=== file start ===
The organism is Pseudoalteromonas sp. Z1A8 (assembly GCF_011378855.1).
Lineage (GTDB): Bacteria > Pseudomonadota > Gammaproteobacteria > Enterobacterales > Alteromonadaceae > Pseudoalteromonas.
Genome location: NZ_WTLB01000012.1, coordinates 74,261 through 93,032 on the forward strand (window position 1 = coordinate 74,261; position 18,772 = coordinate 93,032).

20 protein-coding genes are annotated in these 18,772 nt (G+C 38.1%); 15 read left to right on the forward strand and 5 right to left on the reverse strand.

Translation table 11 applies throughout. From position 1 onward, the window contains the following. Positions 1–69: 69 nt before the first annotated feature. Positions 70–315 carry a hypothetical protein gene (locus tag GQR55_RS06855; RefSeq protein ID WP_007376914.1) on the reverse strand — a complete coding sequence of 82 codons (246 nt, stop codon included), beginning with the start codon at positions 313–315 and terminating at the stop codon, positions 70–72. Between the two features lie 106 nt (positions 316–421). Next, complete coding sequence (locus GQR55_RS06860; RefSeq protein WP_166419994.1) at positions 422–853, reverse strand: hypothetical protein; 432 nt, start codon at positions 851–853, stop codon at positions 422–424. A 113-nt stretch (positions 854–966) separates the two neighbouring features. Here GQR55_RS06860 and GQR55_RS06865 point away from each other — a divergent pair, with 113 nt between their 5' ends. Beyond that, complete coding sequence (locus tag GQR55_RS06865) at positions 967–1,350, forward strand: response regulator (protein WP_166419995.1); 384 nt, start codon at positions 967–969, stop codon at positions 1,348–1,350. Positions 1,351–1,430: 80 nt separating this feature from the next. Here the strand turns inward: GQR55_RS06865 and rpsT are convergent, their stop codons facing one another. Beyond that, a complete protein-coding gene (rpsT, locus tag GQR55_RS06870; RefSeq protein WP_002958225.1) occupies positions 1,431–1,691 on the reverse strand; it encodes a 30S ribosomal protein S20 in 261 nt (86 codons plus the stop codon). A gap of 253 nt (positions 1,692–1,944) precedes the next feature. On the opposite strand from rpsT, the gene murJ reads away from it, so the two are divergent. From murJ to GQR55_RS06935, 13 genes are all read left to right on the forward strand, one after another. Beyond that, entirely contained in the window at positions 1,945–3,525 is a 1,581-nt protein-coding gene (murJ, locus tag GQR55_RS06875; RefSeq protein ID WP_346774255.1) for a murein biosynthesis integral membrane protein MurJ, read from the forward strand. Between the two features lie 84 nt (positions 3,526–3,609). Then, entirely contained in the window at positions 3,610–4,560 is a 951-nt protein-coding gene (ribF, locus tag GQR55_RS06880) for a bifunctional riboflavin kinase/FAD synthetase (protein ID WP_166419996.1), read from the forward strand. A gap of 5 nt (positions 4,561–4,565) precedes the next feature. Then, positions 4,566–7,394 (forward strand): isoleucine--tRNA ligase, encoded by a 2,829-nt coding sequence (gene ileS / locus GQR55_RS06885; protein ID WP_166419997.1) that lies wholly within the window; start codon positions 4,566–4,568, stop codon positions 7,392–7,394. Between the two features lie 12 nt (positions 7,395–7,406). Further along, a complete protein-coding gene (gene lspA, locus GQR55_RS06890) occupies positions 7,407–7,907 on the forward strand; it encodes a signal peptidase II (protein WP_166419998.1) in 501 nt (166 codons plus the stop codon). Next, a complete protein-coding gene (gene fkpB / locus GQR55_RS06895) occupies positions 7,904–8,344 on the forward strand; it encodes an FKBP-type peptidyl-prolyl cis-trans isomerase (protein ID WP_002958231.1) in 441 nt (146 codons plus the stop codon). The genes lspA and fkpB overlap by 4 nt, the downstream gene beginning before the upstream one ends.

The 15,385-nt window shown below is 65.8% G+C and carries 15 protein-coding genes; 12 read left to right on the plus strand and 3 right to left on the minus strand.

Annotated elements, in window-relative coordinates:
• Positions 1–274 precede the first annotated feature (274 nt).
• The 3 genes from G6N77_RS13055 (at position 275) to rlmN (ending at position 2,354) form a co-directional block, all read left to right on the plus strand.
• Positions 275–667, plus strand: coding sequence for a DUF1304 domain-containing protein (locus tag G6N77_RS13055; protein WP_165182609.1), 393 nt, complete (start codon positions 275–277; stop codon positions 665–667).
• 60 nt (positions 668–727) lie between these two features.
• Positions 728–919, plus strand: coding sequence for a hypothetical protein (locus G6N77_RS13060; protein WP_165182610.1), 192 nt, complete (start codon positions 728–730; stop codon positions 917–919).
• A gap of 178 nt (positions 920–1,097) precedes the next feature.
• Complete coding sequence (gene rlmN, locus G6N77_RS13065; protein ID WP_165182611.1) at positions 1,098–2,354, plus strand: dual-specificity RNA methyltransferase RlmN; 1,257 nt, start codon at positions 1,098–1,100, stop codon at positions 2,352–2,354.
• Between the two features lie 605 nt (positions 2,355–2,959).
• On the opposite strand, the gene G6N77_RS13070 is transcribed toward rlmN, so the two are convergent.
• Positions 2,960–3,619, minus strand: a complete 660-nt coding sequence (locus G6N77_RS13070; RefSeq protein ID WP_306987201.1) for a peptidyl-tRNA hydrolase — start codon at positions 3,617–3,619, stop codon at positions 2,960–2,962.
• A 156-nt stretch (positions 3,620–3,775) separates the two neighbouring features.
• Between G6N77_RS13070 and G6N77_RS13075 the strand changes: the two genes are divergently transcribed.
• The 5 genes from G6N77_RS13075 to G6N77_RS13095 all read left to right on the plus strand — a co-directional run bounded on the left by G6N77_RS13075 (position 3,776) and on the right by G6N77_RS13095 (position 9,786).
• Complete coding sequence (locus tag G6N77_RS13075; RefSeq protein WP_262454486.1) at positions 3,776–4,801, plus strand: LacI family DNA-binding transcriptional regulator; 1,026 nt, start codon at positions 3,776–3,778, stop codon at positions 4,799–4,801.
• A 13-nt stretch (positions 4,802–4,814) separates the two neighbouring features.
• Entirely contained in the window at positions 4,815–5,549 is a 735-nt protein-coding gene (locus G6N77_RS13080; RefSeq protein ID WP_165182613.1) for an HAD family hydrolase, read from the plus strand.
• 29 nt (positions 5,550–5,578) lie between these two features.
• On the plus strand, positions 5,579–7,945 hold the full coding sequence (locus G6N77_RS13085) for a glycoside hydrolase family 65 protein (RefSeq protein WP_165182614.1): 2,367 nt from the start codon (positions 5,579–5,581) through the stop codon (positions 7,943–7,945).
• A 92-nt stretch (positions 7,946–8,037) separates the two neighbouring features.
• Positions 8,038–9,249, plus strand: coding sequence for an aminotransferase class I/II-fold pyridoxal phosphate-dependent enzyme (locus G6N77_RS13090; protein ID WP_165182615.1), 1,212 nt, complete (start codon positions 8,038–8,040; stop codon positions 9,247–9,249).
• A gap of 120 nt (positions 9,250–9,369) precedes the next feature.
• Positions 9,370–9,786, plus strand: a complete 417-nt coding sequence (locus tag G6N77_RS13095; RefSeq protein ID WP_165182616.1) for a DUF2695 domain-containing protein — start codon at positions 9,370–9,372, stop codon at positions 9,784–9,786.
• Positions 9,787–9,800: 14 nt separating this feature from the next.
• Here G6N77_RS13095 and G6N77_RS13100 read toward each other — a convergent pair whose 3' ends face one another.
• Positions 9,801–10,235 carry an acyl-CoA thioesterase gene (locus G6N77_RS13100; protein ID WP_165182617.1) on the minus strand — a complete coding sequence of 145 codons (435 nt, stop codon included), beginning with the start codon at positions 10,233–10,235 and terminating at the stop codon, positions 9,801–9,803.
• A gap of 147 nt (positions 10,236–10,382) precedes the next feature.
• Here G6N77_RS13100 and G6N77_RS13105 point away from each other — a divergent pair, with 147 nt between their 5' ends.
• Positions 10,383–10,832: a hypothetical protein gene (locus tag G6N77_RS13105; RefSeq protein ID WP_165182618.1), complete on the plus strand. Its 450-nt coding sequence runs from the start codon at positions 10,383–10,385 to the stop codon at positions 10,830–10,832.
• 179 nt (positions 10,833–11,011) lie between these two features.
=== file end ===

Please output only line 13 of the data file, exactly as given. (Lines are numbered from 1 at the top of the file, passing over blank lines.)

• A gap of 178 nt (positions 920–1,097) precedes the next feature.